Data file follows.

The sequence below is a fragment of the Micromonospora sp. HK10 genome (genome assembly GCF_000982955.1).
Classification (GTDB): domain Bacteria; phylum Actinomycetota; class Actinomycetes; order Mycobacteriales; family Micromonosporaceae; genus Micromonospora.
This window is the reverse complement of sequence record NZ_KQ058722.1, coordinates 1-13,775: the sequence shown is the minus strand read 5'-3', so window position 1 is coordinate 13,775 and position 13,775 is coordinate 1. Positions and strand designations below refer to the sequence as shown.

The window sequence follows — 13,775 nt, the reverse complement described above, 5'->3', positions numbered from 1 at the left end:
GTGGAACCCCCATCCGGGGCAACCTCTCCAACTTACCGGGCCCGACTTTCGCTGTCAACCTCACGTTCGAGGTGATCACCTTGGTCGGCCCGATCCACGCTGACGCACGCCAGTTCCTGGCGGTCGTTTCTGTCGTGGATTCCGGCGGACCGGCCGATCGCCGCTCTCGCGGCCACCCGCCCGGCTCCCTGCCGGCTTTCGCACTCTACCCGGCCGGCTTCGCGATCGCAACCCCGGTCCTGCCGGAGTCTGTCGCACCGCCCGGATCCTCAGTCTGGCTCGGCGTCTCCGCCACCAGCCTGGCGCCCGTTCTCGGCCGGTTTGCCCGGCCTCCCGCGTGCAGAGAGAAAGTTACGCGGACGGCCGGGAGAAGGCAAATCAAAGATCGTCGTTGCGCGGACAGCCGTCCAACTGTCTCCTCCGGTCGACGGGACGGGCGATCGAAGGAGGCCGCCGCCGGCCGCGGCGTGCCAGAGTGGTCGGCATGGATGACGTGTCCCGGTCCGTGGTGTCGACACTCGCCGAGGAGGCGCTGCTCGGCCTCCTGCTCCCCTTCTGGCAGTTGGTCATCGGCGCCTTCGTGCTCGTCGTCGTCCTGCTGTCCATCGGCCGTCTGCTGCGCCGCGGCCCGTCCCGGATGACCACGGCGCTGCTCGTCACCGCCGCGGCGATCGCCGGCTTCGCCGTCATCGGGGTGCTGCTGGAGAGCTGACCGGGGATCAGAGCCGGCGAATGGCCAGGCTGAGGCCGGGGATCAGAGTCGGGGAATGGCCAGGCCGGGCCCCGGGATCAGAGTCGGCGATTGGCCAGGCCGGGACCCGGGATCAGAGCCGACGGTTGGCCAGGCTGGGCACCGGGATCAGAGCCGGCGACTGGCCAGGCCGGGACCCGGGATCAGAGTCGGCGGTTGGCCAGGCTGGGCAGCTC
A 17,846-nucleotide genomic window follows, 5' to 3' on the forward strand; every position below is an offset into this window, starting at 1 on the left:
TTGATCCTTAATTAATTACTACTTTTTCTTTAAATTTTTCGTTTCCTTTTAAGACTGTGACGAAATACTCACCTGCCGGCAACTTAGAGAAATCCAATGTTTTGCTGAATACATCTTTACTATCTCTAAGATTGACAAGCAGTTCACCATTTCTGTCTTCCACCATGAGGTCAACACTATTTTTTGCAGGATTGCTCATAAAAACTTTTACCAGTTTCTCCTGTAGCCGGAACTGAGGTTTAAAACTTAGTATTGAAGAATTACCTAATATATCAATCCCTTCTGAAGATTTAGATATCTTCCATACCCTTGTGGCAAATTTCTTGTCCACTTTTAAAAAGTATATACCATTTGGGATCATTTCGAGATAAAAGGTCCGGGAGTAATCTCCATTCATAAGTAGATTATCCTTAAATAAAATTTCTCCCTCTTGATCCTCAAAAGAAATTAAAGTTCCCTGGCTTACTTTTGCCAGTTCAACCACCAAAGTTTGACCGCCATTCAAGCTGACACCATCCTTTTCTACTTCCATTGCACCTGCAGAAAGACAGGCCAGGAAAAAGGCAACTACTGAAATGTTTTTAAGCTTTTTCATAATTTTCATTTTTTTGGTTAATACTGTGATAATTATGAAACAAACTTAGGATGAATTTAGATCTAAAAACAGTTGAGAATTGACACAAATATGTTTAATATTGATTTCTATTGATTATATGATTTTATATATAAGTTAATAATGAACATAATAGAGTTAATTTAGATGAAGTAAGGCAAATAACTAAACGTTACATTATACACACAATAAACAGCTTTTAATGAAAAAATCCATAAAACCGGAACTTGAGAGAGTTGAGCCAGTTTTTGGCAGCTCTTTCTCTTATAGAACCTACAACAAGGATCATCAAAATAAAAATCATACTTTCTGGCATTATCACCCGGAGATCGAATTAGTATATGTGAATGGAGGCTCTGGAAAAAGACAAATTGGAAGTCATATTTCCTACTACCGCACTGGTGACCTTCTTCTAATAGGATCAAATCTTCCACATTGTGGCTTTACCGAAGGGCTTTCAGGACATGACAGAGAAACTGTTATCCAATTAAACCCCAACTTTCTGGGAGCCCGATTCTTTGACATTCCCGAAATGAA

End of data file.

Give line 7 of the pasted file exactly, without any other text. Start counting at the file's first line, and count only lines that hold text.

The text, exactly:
TTGATCCTTAATTAATTACTACTTTTTCTTTAAATTTTTCGTTTCCTTTTAAGACTGTGACGAAATACTCACCTGCCGGCAACTTAGAGAAATCCAATGTTTTGCTGAATACATCTTTACTATCTCTAAGATTGACAAGCAGTTCACCATTTCTGTCTTCCACCATGAGGTCAACACTATTTTTTGCAGGATTGCTCATAAAAACTTTTACCAGTTTCTCCTGTAGCCGGAACTGAGGTTTAAAACTTAGTATTGAAGAATTACCTAATATATCAATCCCTTCTGAAGATTTAGATATCTTCCATACCCTTGTGGCAAATTTCTTGTCCACTTTTAAAAAGTATATACCATTTGGGATCATTTCGAGATAAAAGGTCCGGGAGTAATCTCCATTCATAAGTAGATTATCCTTAAATAAAATTTCTCCCTCTTGATCCTCAAAAGAAATTAAAGTTCCCTGGCTTACTTTTGCCAGTTCAACCACCAAAGTTTGACCGCCATTCAAGCTGACACCATCCTTTTCTACTTCCATTGCACCTGCAGAAAGACAGGCCAGGAAAAAGGCAACTACTGAAATGTTTTTAAGCTTTTTCATAATTTTCATTTTTTTGGTTAATACTGTGATAATTATGAAACAAACTTAGGATGAATTTAGATCTAAAAACAGTTGAGAATTGACACAAATATGTTTAATATTGATTTCTATTGATTATATGATTTTATATATAAGTTAATAATGAACATAATAGAGTTAATTTAGATGAAGTAAGGCAAATAACTAAACGTTACATTATACACACAATAAACAGCTTTTAATGAAAAAATCCATAAAACCGGAACTTGAGAGAGTTGAGCCAGTTTTTGGCAGCTCTTTCTCTTATAGAACCTACAACAAGGATCATCAAAATAAAAATCATACTTTCTGGCATTATCACCCGGAGATCGAATTAGTATATGTGAATGGAGGCTCTGGAAAAAGACAAATTGGAAGTCATATTTCCTACTACCGCACTGGTGACCTTCTTCTAATAGGATCAAATCTTCCACATTGTGGCTTTACCGAAGGGCTTTCAGGACATGACAGAGAAACTGTTATCCAATTAAACCCCAACTTTCTGGGAGCCCGATTCTTTGACATTCCCGAAATGAA